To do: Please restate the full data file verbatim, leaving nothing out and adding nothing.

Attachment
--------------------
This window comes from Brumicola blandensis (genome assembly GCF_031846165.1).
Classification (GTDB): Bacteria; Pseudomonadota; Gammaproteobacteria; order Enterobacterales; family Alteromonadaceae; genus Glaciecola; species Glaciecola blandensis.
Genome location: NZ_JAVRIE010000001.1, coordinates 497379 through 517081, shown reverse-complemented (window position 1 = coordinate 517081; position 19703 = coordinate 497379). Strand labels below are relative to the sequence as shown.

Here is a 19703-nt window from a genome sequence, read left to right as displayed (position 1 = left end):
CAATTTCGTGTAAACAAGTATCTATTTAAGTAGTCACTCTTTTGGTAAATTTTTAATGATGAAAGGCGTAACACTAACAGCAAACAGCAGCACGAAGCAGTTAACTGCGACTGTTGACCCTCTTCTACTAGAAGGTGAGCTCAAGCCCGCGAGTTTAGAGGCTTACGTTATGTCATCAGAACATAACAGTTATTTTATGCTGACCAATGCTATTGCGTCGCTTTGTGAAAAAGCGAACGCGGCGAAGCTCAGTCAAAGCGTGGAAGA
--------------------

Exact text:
This window comes from Brumicola blandensis (genome assembly GCF_031846165.1).
Classification (GTDB): Bacteria; Pseudomonadota; Gammaproteobacteria; order Enterobacterales; family Alteromonadaceae; genus Glaciecola; species Glaciecola blandensis.
Genome location: NZ_JAVRIE010000001.1, coordinates 497379 through 517081, shown reverse-complemented (window position 1 = coordinate 517081; position 19703 = coordinate 497379). Strand labels below are relative to the sequence as shown.

Here is a 19703-nt window from a genome sequence, read left to right as displayed (position 1 = left end):
CAATTTCGTGTAAACAAGTATCTATTTAAGTAGTCACTCTTTTGGTAAATTTTTAATGATGAAAGGCGTAACACTAACAGCAAACAGCAGCACGAAGCAGTTAACTGCGACTGTTGACCCTCTTCTACTAGAAGGTGAGCTCAAGCCCGCGAGTTTAGAGGCTTACGTTATGTCATCAGAACATAACAGTTATTTTATGCTGACCAATGCTATTGCGTCGCTTTGTGAAAAAGCGAACGCGGCGAAGCTCAGTCAAAGCGTGGAAGA